UPDATE: In a statement to Reuters, Apple has denied any wrongdoing, claiming the company didn’t require Russian resellers to fix prices. “Resellers set their own prices for the Apple products they sell in Russia and around the world,” the company’s press release said.
Supply chain sources are claiming Apple has a new piece of health tracking hardware in the works that will more accurately collect information like heart rate, pulse, blood sugar changes and lots of other personal measurements, the Taiwan-based Economic Daily News reports. The vague report doesn’t give any specifics about what the device will be or how it will be used, but Macotakara referred to it as a “new smart home terminal.”
In an interview with Fast Company, Apple Senior Vice President Eddy Cue admitted that the company’s embarrassment over its dismal Maps rollout directly led to its offering of public betas today. When the Maps app debuted in 2012 with bridges plunging into rivers, shopping malls marked as hospitals, and airport runways labeled as navigable roads, Apple went into crisis mode. “We had completely underestimated the product, the complexity of it. All the roads are known, come on! All the restaurants are known, there’s Yelp and OpenTable, they have all the addresses,” Cue said. “The mail arrives. FedEx arrives. You know, how hard is this?”
At this week’s Black Hat security conference, Apple’s head of security engineering and architecture, Ivan Krstic, announced that the company will begin offering cash bounties of up to $200,000 to security researchers who discover vulnerabilities in the company’s products, TechCrunch reports. While companies such as Google and Microsoft have long offered similar programs to encourage hackers to find and disclose vulnerabilities, Apple has traditionally remained a holdout, despite the strong emphasis that the company places on security — particularly in an era when solutions like Apple Pay, HomeKit, and HealthKit are storing more and more crucial data on user’s iOS devices and in Apple’s cloud.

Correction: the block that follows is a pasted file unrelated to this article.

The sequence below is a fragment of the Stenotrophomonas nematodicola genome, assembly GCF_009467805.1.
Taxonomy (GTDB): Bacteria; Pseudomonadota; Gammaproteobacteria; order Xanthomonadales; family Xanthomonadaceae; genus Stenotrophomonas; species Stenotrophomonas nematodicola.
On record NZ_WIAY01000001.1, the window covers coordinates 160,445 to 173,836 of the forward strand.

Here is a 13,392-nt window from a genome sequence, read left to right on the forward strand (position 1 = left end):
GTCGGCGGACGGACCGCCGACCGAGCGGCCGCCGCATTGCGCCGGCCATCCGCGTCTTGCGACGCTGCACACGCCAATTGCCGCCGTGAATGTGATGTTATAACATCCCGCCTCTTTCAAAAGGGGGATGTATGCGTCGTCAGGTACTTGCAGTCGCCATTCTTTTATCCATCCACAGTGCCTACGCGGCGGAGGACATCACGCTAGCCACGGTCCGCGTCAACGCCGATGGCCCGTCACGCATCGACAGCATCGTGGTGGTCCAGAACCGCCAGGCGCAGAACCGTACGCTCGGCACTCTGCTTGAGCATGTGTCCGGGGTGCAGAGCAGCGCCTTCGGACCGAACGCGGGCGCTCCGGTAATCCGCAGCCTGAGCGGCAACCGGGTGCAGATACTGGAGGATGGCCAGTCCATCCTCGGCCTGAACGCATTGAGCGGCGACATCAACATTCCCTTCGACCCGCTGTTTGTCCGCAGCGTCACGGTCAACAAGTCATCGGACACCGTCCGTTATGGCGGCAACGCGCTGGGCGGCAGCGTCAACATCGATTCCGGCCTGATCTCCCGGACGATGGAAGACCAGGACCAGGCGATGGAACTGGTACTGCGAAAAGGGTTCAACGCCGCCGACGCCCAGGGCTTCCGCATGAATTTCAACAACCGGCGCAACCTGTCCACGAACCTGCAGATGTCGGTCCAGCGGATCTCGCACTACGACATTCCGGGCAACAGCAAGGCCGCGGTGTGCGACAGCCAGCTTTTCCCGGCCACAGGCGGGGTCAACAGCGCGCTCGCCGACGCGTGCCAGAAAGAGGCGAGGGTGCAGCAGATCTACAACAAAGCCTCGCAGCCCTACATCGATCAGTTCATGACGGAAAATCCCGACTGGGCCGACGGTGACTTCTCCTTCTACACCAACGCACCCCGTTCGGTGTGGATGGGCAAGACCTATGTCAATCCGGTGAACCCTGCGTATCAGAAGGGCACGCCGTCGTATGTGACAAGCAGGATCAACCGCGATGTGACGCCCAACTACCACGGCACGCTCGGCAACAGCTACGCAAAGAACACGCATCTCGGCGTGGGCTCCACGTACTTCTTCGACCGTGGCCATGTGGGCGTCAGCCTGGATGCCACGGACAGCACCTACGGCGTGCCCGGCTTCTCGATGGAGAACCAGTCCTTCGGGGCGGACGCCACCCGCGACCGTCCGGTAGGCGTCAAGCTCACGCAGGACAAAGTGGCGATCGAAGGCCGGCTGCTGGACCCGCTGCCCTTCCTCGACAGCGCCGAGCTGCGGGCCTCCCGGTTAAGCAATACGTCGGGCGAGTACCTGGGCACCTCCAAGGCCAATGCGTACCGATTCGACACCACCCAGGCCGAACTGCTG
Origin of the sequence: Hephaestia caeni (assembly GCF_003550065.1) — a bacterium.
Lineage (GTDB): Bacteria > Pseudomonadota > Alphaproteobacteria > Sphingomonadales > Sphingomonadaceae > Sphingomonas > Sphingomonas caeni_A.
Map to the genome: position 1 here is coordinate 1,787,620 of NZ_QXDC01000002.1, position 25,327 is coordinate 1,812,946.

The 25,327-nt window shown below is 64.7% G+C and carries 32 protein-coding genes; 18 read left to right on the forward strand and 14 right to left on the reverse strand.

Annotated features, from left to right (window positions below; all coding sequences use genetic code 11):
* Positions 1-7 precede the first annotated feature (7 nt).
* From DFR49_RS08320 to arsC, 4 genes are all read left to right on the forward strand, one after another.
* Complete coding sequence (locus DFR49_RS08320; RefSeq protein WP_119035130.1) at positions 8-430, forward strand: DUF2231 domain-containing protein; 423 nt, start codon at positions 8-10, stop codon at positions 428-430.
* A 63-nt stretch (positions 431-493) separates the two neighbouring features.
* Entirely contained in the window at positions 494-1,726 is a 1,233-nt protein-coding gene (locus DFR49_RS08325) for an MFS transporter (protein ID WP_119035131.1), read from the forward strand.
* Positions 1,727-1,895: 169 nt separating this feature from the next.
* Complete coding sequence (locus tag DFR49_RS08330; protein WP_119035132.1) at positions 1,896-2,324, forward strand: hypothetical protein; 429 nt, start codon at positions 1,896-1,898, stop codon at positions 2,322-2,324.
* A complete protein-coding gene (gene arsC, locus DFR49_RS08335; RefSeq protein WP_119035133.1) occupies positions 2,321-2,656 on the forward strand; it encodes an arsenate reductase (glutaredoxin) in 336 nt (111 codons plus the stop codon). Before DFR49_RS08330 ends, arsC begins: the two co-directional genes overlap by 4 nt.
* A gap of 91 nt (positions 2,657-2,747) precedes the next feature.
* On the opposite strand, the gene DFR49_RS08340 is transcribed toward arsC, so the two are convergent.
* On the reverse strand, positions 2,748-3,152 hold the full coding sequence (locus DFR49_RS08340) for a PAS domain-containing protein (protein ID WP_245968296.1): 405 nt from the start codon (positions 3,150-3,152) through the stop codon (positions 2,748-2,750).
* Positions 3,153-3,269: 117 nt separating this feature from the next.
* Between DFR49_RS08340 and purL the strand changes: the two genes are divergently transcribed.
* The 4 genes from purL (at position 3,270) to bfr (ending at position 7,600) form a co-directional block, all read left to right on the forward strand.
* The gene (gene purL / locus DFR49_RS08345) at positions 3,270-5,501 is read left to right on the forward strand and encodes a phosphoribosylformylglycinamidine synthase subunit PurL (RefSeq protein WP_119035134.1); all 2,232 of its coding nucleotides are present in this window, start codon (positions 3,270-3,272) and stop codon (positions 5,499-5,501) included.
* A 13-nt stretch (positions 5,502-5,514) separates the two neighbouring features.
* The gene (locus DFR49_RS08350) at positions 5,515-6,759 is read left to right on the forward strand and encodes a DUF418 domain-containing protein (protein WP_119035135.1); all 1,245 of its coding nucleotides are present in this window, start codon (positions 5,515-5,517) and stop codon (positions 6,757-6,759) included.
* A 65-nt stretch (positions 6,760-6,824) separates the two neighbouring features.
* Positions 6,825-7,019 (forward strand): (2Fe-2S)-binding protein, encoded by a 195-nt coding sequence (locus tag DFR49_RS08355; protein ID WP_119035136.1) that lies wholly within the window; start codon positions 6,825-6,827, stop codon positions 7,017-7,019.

Apple has been working for the past few years on developing a custom low-power Bluetooth radio chip for wireless earbuds, according to a new report in Forbes. The report notes that Apple could launch a set of Bluetooth earbuds as soon as September alongside the new iPhone model, which is expected to omit the 3.5mm headphone jack found on prior models. Recent leaks have suggested that Apple will bundle either Lightning EarPods or a Lightning audio adapter in with the next-generation iPhone models. Low-power Bluetooth headphones could provide another alternative — although it seems likely that such earphones would be sold as a separate option rather than being included in the package.
Apple is working on developing an enhanced digital TV guide service for its Apple TV, according to a new report from Re/code. According to industry sources cited by the report, Apple has been talking to TV programmers and other video companies about a solution that works not only on the Apple TV, but on other Apple devices like the iPhone and iPad. The new service appears to be an expansion of its Universal Search debuted on the fourth-generation Apple TV, letting users see what kind of programming is available in video apps such as HBO, Netflix, and ESPN, and to access shows and movies with a single click.
Apple has released iOS 9.3.4, a minor update that comes a little more than two weeks following the release of iOS 9.3.3, and purports to fix at least one security issue with the release notes merely describing it as “an important security update” that is recommended for all iOS 9 users. With iOS 10 expected to debut in the next six to eight weeks, future iOS 9 updates will likely be limited to security patches such as these to accommodate older devices incapable of being updated to iOS 10.
A group of over 100 leading industrial design professionals and educators have filed an Amicus brief supporting Apple’s side in its long running design patent case with Samsung, a battle that began with a 2012 jury verdict in which Apple was initially awarded $930 million in damages as a result of Samsung’s copying of Apple’s industrial designs, before a number of other developments allowed the case to continue on without an end in sight.
As Congress correctly recognized, ‘it is the design that sells’ the product and ‘makes it possible to realize any profit at all.’